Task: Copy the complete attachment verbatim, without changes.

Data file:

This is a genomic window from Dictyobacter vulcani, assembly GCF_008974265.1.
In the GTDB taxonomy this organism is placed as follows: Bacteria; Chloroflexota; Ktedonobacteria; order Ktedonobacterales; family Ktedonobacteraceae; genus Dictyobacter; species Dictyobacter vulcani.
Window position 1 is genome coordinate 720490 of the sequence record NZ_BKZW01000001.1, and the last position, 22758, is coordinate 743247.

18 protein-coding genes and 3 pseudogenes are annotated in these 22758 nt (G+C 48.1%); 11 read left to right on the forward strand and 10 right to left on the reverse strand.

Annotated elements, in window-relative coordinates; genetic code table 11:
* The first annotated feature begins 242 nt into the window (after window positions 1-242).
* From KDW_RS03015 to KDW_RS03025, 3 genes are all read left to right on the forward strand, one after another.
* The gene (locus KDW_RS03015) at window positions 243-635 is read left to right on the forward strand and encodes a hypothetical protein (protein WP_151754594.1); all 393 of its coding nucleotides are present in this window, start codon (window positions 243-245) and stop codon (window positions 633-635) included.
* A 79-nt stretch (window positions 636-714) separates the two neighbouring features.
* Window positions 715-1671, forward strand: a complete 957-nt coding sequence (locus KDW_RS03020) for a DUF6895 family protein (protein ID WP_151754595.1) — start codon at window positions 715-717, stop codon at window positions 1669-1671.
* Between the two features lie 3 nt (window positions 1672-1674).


This is a genomic window from Dictyobacter vulcani, assembly GCF_008974265.1.
In the GTDB taxonomy this organism is placed as follows: Bacteria; Chloroflexota; Ktedonobacteria; order Ktedonobacterales; family Ktedonobacteraceae; genus Dictyobacter; species Dictyobacter vulcani.
Window position 1 is genome coordinate 720490 of the sequence record NZ_BKZW01000001.1, and the last position, 22758, is coordinate 743247.

18 protein-coding genes and 3 pseudogenes are annotated in these 22758 nt (G+C 48.1%); 11 read left to right on the forward strand and 10 right to left on the reverse strand.

Annotated elements, in window-relative coordinates; genetic code table 11:
* The first annotated feature begins 242 nt into the window (after window positions 1-242).
* From KDW_RS03015 to KDW_RS03025, 3 genes are all read left to right on the forward strand, one after another.
* The gene (locus KDW_RS03015) at window positions 243-635 is read left to right on the forward strand and encodes a hypothetical protein (protein WP_151754594.1); all 393 of its coding nucleotides are present in this window, start codon (window positions 243-245) and stop codon (window positions 633-635) included.
* A 79-nt stretch (window positions 636-714) separates the two neighbouring features.
* Window positions 715-1671, forward strand: a complete 957-nt coding sequence (locus KDW_RS03020) for a DUF6895 family protein (protein ID WP_151754595.1) — start codon at window positions 715-717, stop codon at window positions 1669-1671.
* Between the two features lie 3 nt (window positions 1672-1674).